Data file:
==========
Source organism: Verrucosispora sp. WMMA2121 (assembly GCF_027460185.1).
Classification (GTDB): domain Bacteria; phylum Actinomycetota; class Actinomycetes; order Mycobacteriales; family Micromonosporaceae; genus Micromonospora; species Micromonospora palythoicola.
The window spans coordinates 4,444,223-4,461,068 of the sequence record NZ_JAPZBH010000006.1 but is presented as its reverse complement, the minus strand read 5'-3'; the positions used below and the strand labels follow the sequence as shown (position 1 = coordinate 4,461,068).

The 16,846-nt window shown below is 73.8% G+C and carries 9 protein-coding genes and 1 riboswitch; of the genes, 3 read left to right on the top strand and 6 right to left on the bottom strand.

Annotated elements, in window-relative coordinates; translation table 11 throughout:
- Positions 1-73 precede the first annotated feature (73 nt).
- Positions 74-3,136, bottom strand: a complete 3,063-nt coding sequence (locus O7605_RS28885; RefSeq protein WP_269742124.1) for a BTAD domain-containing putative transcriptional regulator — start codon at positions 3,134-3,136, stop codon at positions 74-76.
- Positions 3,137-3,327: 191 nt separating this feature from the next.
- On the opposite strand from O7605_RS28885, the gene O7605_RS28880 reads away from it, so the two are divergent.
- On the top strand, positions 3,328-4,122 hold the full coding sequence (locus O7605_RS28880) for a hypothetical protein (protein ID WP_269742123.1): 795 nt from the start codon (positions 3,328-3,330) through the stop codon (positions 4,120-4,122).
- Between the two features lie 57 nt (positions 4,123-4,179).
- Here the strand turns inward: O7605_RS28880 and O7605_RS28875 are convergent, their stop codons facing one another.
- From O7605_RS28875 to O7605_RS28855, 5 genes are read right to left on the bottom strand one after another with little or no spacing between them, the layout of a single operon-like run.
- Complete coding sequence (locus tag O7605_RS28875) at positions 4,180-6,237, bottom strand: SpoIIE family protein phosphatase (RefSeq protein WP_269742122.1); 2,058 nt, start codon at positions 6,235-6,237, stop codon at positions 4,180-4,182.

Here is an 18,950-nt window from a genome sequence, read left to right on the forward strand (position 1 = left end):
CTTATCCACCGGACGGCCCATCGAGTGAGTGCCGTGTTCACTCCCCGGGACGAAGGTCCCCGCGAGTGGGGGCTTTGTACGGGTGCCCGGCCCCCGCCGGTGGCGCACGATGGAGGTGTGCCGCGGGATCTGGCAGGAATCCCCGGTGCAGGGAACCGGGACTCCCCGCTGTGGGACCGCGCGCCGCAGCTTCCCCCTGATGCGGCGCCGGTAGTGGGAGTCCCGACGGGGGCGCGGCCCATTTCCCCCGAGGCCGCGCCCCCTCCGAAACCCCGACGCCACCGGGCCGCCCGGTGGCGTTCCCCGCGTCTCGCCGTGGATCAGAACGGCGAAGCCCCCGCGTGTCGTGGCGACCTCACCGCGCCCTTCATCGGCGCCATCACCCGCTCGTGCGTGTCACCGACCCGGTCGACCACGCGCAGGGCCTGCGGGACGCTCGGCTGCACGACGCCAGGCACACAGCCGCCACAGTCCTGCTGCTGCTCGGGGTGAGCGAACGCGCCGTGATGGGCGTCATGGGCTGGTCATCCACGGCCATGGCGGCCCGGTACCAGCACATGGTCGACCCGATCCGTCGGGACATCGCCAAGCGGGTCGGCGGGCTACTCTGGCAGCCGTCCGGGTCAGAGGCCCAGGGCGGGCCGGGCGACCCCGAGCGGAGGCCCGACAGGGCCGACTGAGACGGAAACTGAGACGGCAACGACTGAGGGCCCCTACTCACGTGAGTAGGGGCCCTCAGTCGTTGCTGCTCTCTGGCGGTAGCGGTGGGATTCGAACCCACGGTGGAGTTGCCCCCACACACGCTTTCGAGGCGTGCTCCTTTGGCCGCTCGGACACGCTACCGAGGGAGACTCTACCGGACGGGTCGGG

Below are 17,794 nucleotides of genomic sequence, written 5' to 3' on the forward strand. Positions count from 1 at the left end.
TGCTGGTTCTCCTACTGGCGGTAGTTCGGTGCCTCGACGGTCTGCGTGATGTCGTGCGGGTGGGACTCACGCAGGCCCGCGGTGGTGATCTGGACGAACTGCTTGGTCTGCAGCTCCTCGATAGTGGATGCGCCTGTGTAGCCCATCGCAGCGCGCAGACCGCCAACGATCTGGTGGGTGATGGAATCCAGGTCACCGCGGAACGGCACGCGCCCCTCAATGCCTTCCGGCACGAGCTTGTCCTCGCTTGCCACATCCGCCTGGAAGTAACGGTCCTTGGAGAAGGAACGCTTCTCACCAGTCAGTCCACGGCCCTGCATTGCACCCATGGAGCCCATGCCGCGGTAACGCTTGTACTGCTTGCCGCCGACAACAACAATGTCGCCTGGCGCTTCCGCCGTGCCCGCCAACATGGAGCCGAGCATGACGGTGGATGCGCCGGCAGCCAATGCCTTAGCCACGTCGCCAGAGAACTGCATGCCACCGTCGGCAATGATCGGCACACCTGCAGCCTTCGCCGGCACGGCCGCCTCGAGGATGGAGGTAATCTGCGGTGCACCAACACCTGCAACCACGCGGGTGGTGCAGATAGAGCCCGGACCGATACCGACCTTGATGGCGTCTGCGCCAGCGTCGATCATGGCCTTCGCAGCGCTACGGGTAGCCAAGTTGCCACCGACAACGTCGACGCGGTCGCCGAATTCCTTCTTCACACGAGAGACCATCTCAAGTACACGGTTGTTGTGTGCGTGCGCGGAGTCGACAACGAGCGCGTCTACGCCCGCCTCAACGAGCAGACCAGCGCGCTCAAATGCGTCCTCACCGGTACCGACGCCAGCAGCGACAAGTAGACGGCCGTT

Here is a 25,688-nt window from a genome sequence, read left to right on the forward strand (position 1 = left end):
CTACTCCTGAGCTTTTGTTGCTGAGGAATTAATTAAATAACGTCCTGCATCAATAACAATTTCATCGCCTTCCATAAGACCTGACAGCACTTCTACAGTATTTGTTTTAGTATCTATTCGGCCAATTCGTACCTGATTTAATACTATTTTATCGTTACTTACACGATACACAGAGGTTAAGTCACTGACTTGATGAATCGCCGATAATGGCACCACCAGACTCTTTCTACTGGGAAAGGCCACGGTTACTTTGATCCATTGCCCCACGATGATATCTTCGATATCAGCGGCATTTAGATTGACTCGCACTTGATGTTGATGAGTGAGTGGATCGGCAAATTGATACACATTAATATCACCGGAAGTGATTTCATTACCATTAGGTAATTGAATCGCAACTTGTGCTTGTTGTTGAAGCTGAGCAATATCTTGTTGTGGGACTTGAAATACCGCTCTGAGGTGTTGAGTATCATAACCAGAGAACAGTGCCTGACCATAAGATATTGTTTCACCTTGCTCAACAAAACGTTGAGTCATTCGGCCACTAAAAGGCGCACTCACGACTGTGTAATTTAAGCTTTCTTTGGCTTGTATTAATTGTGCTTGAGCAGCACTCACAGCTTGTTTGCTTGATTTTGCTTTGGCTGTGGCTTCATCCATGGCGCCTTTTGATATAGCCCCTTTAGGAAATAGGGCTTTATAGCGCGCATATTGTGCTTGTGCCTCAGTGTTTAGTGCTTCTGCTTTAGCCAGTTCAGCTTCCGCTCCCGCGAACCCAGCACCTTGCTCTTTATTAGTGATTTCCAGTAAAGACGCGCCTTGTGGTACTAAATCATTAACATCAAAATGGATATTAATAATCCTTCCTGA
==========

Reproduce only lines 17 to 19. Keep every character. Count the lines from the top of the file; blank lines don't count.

Below are 17,794 nucleotides of genomic sequence, written 5' to 3' on the forward strand. Positions count from 1 at the left end.
TGCTGGTTCTCCTACTGGCGGTAGTTCGGTGCCTCGACGGTCTGCGTGATGTCGTGCGGGTGGGACTCACGCAGGCCCGCGGTGGTGATCTGGACGAACTGCTTGGTCTGCAGCTCCTCGATAGTGGATGCGCCTGTGTAGCCCATCGCAGCGCGCAGACCGCCAACGATCTGGTGGGTGATGGAATCCAGGTCACCGCGGAACGGCACGCGCCCCTCAATGCCTTCCGGCACGAGCTTGTCCTCGCTTGCCACATCCGCCTGGAAGTAACGGTCCTTGGAGAAGGAACGCTTCTCACCAGTCAGTCCACGGCCCTGCATTGCACCCATGGAGCCCATGCCGCGGTAACGCTTGTACTGCTTGCCGCCGACAACAACAATGTCGCCTGGCGCTTCCGCCGTGCCCGCCAACATGGAGCCGAGCATGACGGTGGATGCGCCGGCAGCCAATGCCTTAGCCACGTCGCCAGAGAACTGCATGCCACCGTCGGCAATGATCGGCACACCTGCAGCCTTCGCCGGCACGGCCGCCTCGAGGATGGAGGTAATCTGCGGTGCACCAACACCTGCAACCACGCGGGTGGTGCAGATAGAGCCCGGACCGATACCGACCTTGATGGCGTCTGCGCCAGCGTCGATCATGGCCTTCGCAGCGCTACGGGTAGCCAAGTTGCCACCGACAACGTCGACGCGGTCGCCGAATTCCTTCTTCACACGAGAGACCATCTCAAGTACACGGTTGTTGTGTGCGTGCGCGGAGTCGACAACGAGCGCGTCTACGCCCGCCTCAACGAGCAGACCAGCGCGCTCAAATGCGTCCTCACCGGTACCGACGCCAGCAGCGACAAGTAGACGGCCGTT

Here is a 25,688-nt window from a genome sequence, read left to right on the forward strand (position 1 = left end):